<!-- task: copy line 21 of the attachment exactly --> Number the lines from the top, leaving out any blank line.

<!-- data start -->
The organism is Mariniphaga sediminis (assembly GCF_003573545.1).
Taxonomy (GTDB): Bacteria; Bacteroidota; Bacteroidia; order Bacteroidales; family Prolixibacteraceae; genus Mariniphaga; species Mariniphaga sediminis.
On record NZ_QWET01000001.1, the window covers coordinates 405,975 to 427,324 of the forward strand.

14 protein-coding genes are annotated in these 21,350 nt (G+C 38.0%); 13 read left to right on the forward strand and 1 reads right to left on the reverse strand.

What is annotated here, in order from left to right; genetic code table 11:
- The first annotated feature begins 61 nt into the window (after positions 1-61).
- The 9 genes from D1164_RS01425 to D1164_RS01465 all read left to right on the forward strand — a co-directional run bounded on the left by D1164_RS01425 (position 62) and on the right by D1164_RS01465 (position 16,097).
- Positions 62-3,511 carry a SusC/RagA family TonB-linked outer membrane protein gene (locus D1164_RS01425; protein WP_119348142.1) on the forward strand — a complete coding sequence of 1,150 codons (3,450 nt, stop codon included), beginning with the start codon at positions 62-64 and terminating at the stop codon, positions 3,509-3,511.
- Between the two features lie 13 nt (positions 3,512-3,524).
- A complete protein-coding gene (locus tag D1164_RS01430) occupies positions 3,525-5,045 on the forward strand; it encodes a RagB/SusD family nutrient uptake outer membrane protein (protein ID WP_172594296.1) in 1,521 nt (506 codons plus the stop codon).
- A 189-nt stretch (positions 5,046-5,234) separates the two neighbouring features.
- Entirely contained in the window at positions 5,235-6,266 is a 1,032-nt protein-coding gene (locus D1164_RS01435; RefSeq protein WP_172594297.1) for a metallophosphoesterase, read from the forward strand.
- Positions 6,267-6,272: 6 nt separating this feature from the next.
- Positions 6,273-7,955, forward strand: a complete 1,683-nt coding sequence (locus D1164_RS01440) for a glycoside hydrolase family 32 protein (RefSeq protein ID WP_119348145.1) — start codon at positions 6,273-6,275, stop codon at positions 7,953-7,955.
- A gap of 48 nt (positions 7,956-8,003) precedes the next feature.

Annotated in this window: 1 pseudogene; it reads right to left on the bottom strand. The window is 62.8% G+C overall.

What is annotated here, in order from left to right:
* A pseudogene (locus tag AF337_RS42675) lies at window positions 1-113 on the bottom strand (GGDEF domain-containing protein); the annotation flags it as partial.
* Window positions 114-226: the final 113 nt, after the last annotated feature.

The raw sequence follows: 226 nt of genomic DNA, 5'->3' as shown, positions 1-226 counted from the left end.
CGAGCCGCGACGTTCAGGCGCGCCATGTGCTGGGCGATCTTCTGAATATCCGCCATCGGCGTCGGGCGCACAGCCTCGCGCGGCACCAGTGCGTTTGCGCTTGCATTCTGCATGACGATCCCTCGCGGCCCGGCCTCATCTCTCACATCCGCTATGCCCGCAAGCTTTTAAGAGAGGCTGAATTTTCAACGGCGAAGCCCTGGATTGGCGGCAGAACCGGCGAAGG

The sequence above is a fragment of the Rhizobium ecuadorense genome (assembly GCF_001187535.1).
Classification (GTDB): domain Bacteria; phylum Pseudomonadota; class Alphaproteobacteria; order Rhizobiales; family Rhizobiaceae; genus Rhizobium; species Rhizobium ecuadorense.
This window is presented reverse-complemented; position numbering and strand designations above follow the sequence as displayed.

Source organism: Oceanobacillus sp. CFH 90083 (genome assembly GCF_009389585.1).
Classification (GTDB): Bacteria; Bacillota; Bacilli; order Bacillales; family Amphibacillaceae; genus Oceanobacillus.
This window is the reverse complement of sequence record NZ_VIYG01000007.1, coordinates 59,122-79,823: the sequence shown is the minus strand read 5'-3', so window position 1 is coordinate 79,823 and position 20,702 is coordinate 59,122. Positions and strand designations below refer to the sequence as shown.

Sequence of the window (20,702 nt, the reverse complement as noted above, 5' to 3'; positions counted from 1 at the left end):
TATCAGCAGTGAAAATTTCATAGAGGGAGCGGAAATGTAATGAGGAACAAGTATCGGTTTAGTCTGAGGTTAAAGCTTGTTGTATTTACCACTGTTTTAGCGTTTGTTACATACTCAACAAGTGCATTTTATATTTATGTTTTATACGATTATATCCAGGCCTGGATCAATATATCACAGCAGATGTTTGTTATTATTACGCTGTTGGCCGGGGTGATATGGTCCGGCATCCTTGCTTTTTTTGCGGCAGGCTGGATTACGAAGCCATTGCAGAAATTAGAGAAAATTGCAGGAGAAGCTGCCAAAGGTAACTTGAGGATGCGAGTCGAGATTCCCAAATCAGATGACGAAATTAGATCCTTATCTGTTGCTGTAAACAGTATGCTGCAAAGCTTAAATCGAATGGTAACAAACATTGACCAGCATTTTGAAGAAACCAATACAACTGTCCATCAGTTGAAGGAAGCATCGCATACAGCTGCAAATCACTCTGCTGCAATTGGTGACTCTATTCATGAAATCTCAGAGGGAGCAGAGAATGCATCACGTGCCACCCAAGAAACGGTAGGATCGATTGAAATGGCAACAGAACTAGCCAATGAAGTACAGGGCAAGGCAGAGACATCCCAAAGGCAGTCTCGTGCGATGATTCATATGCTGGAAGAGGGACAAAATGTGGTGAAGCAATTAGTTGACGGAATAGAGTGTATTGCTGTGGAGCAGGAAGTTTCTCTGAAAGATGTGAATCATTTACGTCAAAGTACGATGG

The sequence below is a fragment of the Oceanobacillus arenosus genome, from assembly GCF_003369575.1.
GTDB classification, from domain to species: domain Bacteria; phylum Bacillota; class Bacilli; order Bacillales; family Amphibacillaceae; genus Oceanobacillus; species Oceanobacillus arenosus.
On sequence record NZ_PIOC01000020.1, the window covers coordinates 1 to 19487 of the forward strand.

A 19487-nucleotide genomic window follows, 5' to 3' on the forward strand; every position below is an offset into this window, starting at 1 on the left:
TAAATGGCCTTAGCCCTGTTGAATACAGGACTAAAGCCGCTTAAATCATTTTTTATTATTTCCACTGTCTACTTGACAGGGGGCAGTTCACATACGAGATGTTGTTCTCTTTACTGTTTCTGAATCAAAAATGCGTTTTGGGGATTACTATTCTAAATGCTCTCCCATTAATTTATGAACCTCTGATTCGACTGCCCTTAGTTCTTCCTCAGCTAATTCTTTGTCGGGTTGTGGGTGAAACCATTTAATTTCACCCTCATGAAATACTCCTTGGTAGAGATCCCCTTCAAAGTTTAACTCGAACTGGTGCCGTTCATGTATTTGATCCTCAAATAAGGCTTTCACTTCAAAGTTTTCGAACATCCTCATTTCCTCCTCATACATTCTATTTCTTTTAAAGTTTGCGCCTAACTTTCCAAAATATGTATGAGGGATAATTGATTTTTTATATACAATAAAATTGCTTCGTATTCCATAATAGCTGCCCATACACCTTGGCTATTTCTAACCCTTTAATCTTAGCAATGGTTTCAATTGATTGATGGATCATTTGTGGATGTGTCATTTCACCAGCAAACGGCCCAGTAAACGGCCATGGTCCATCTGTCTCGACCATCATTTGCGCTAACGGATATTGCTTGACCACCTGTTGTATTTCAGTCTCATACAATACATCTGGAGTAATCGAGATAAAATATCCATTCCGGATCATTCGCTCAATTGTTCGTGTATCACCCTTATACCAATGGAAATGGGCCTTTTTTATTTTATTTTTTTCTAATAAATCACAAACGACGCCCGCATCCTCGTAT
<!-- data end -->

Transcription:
CGAGCCGCGACGTTCAGGCGCGCCATGTGCTGGGCGATCTTCTGAATATCCGCCATCGGCGTCGGGCGCACAGCCTCGCGCGGCACCAGTGCGTTTGCGCTTGCATTCTGCATGACGATCCCTCGCGGCCCGGCCTCATCTCTCACATCCGCTATGCCCGCAAGCTTTTAAGAGAGGCTGAATTTTCAACGGCGAAGCCCTGGATTGGCGGCAGAACCGGCGAAGG